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Governor Chris Christie – “…hope is the greatest gift we can give to each other…today is not the best that we can think of but tomorrow can be better and that’s what we want for our kids...”

Trenton, NJ - On Thursday, September 30, 2010, Governor Chris Christie and Geoffrey Canada, president and CEO of the Harlem Children's Zone in Harlem, New York, participated in a discussion on education reform. The discussion took place during a town hall meeting at Elysian Charter School in Hoboken, New Jersey. Below is video footage and transcript of highlights from the conversation, followed by the conversation in its entirety, split in three-parts. 

Governor Christie and Geoffrey Canada on Education Reform <>



Chris Christie: For those of you who aren’t familiar with Geoff, Geoff and I are going to have a conversation now. This is great for me, I am going to get to ask somebody else the questions and they get to answer. You should know a little bit about the Harlem Children’s Zone, if you don’t know already. It’s an area in Manhattan; obviously, that covers less than one square mile and it is home to about 10,000 children. The neighborhood is coming back to life, newly renovated townhouses are side by side with buildings that have fallen victim to violence, drug use, and despair. Local businesses next to national chain stores, but despite all of the renewal nearly all of the children live in poverty. We know that two thirds of them score below grade level on standardized tests and that’s why Geoff who had a good education himself, both at Bowdoin and the Harvard School of Education came back and claimed this territory as his own and tried to see…

Chris Christie: You talked a little bit about innovation. What’s the freedom that you have and what you’re doing now in the Harlem Children’s Zone that you didn’t have when you were teaching in the traditional public school. That is really interesting.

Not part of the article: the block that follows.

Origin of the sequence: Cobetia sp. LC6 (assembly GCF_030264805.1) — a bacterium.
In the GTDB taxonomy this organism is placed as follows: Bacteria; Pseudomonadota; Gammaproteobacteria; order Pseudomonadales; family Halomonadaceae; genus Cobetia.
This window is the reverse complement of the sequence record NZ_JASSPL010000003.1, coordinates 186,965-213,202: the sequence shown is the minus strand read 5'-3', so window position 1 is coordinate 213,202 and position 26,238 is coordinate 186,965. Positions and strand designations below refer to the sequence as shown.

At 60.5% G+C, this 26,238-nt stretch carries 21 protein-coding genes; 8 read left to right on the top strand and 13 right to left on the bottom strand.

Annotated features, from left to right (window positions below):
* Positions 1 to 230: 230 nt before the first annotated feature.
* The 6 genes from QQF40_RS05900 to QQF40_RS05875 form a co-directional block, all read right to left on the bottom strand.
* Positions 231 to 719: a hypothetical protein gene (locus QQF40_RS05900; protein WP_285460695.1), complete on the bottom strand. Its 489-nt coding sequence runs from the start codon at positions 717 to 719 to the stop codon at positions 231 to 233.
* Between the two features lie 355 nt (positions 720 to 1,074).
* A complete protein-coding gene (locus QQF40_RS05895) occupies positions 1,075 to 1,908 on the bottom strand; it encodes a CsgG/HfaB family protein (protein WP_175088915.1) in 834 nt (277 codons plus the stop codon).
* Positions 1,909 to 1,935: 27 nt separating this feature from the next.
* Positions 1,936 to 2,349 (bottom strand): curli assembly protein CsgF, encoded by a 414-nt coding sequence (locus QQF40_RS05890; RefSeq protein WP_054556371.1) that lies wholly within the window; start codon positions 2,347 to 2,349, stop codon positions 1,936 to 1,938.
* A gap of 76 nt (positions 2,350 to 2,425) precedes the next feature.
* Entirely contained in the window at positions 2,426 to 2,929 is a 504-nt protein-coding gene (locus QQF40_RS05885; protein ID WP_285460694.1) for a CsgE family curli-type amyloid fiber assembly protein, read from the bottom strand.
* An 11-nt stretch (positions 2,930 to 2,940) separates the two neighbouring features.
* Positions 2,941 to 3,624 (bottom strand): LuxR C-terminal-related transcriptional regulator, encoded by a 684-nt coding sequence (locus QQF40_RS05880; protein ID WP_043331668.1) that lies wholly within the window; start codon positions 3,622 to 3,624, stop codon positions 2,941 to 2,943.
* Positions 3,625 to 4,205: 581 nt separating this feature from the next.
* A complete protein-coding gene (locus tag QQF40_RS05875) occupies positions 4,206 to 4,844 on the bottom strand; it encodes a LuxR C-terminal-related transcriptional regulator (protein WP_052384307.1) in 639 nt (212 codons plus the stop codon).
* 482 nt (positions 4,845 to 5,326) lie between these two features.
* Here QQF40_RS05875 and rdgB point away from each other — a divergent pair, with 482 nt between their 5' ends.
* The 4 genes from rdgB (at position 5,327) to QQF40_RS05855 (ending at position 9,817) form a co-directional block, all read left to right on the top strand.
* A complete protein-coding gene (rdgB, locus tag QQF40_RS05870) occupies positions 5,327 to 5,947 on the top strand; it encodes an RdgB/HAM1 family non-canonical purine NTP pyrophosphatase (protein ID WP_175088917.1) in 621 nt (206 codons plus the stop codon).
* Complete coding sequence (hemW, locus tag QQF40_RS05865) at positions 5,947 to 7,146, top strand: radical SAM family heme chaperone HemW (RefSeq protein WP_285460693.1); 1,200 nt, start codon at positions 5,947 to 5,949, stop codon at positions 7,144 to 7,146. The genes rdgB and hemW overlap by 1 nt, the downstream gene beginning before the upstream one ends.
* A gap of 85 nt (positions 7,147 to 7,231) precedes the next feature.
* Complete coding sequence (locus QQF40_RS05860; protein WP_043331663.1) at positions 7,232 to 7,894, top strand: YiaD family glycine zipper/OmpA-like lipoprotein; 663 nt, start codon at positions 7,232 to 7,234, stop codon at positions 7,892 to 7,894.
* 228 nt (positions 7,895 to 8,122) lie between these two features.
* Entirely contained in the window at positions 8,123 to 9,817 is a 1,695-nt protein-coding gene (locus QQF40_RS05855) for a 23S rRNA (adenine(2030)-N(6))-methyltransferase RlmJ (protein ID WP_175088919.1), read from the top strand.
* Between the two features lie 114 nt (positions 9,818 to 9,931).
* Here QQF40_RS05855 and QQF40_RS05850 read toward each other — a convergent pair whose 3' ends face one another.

Geoffrey Canada: I think that the big difference for us, is we can meet as a team of administrators and teachers, figure out what we need to do and do it, and we don’t have to talk to another person. Right, it is just those of us in the room, we sit down and say you know what that didn’t work. Then you guys would say, yeah, that didn’t work. I say so we need to come up with a new plan and if the plan is we need to work Saturdays, believe me that is the plan, then we work Saturdays. If the plan is we need to work July, because it’s not happening for our kids, then we work July. Because if you come in and we find out, having made the mistake of bringing you in, that you can’t teach, right, we work with you and we try and we support you and we do all of those things, and then the kids don’t learn. Well then you have to do something else, you cannot be inside our schools. And I think that kind of freedom to make the decisions, if you run a business I don’t think there is anything controversial about these kinds of decisions. If you run a business, everybody I know who runs a business in America, meets with their team figures out what they need to do then does it. When people don’t work out then let them go and replace them with better people. That’s the way most businesses run, if businesses are not successful they go out of business. That happens everywhere except education. Education is the only place you have the option to fail…

Chris Christie: It is the truth, you know that, in no other place can you get away with that measure of consistent failure and continue to operate the way you do. One of the things that you also here, and we have heard this, Geoff and I have been on a few different panels together, we were hanging with Opera last Friday, and one of the things we did hear all the time is about parents, well the school can’t do this because the parents are the problem. And so the excuse or the blame is pointed towards the parents. So I wondered if you’d respond to that Geoff and also how you include parents in the process and what you do…